Crucial facts about FHA loans
What is an FHA loan?
An FHA loan is a mortgage insured by the Federal Housing Administration. Borrowers with FHA loans must pay for mortgage insurance, which protects the lender from a loss should the borrower defaults on the loan. Because of the mortgage insurance, lenders can offer FHA loans at attractive (lower) interest rates with less stringent and more flexible qualification requirements to borrowers.
Here are some facts about FHA loans.
Credit does not have to be perfect!
The minimum credit scores for FHA loans depend on the type of loan a borrower needs. A credit score of 580 or higher can get a borrower a mortgage with a down payment as low as 3.5 percent. With credit scores of 500-579, you will need down payments of at least 10 percent. Those with credit scores under 500 generally are not eligible for FHA loans. However, FHA will make allowances under certain circumstances for applicants who have what it calls "nontraditional credit history or insufficient credit" if they meet requirements. Check with your FHA lender or an FHA loan specialist to see if you are qualified with a score under 500.
Down payment of 3.5 percent
For most borrowers, FHA requires a down payment of 3.5 % of the home purchase price. That's a huge attraction, especially for first time home buyers. In late 2014, Fannie Mae and Freddie Mac reduced minimum down payments to 3 percent from 10 percent, but such loans have limited availability.
FHA borrowers can use their own savings, a gift from a family member, or a grant from a state or local government down-payment assistance program to make their down payment.
Closing costs may be covered
The FHA allows home sellers, builders, and lenders to pay some of the borrower's closing costs, such as an appraisal, credit report or title expenses. For example, a builder might offer to pay closing costs as an incentive for the borrower to buy a new home. Resellers do the same as well to attract buyers to the sale of their home. (Ask your realtor to negotiate some or all of the closing costs in your purchase and sales agreement).
Lenders typically charge a higher interest rate on the loan if they agree to pay closing costs. Borrowers can compare loan estimates from competing lenders to figure out which option makes the most sense.
Lender must be FHA-approved
Because FHA is not a lender, but rather an insurer, borrowers need to get their loan through an FHA-approved lender (as opposed to directly from the FHA). Not all FHA-approved lenders offer the same interest rate and costs savings on the same FHA loan.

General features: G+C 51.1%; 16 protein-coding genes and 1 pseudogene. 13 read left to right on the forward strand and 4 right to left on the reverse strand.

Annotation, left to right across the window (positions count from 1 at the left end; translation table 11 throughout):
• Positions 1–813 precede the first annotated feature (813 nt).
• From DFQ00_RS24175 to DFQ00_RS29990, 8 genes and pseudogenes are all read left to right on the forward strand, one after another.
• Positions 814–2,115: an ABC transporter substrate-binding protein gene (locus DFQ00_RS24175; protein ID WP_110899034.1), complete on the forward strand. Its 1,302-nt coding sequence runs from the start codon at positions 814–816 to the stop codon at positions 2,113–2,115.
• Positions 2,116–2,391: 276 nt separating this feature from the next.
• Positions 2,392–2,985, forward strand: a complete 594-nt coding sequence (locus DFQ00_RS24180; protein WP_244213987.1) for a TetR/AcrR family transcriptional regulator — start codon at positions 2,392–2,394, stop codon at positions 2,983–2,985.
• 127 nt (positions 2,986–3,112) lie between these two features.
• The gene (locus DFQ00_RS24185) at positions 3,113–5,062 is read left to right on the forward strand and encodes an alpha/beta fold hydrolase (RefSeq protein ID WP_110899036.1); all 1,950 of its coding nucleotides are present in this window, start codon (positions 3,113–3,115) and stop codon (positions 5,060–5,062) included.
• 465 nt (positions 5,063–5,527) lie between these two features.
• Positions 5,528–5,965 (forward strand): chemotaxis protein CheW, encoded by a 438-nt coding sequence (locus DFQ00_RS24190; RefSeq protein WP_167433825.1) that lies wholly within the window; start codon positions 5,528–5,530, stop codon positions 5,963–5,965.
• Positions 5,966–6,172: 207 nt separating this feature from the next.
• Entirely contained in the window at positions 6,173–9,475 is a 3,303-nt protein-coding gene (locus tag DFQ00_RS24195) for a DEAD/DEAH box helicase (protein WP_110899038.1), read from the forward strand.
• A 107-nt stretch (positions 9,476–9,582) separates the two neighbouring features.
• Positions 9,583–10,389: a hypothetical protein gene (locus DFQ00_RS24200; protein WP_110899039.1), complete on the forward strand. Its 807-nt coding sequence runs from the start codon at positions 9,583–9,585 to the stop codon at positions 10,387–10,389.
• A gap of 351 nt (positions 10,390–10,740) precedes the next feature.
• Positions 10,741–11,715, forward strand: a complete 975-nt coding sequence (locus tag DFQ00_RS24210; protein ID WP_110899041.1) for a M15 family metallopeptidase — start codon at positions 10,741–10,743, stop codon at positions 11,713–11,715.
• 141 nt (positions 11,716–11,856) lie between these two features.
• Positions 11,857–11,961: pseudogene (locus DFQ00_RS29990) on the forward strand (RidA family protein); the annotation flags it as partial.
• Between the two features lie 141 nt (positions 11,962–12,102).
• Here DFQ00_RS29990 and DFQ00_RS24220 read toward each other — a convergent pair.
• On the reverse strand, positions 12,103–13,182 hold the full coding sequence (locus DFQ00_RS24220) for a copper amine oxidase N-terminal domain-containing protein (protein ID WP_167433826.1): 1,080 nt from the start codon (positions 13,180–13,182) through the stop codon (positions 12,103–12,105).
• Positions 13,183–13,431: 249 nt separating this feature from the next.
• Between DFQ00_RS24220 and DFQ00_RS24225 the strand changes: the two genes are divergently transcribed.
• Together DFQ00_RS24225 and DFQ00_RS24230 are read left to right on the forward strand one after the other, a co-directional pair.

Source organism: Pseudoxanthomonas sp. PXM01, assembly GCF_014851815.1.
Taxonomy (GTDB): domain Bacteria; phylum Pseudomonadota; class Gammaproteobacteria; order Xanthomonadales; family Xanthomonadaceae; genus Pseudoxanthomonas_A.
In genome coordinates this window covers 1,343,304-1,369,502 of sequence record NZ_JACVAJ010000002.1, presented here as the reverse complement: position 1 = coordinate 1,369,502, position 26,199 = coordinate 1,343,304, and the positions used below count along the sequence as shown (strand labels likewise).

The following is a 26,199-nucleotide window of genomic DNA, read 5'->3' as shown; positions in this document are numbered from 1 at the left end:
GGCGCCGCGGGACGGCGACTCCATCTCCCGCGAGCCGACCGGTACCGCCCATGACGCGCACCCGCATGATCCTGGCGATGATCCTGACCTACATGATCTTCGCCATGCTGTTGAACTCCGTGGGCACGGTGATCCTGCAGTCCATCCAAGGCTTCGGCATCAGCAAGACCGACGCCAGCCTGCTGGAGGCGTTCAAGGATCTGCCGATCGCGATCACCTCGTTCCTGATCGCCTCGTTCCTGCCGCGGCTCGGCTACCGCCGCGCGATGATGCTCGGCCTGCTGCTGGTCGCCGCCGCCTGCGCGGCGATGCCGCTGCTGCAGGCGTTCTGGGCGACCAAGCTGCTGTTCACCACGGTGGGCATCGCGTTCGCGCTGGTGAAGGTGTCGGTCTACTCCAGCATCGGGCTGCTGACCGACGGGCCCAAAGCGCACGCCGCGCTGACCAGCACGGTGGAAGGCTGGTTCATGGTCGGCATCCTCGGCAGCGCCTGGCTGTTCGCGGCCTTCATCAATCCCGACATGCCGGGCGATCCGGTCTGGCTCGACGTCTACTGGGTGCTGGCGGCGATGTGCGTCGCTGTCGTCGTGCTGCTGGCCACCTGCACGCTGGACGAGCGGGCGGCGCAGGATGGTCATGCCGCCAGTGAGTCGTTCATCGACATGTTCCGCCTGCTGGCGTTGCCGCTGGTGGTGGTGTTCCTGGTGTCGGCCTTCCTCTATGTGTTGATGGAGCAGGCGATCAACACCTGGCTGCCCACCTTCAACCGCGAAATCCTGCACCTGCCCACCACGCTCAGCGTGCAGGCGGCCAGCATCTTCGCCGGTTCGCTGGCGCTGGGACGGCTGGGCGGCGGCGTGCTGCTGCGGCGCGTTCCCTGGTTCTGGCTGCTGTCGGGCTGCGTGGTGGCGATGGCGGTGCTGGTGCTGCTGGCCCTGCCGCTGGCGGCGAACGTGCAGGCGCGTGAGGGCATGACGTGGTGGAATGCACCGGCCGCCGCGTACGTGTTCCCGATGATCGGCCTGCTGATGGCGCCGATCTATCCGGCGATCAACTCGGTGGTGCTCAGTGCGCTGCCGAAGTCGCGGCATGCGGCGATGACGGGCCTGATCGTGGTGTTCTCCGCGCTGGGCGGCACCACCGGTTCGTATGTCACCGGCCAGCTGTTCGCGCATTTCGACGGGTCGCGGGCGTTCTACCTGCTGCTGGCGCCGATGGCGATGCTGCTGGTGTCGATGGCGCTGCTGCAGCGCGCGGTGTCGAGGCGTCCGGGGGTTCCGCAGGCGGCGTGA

Costs, services, and underwriting standards will vary among lenders or mortgage brokers, so it's important for borrowers to shop around.
Two-part mortgage insurance
There are two mortgage insurance premiums that are required on all FHA loans: The upfront premium is 1.75 percent of the loan amount ($1,750 for a $100,000 loan). This upfront premium is paid when the borrower gets the loan. The upfront premium can be financed as part of the loan amount.
The second is called the annual premium and is paid monthly. It varies based on the length of the loan, the loan amount, and the initial loan-to-value ratio, or LTV. The following premiums are for loans of $625,500 or less.
Annual premiums for FHA loans
30-year loan, down payment of less than 5 percent: 0.85 percent
30-year loan, down payment of 5 percent or more: 0.80 percent
15-year loan, down payment of less than 10 percent: 0.70 percent
15-year loan, down payment of 10 percent or more: 0.45 percent
Cash can be borrowed for needed repairs.
FHA has a special loan product for borrowers. Borrowers who need extra cash can finance up to $35,000 for nonstructural repairs for items such as cabinets, fixtures, and painting. This loan is called a 203(k) loan and is not based on the current appraised value of the home. It is based on the repair cost to the home.
Financial hardship relief allowed
FHA insurance isn't supposed to be an easy out for borrowers who are unhappy about their mortgage payments. It is a loan service that offers some relief to borrowers who have an FHA-insured loan, who have suffered a serious financial hardship or are struggling to make their mortgage payments. Such relief might be in the form of a temporary period of forbearance, a loan modification that lower the borrower’s interest rate, extend the payback period, or a deferral of part of the loan balance at no interest.
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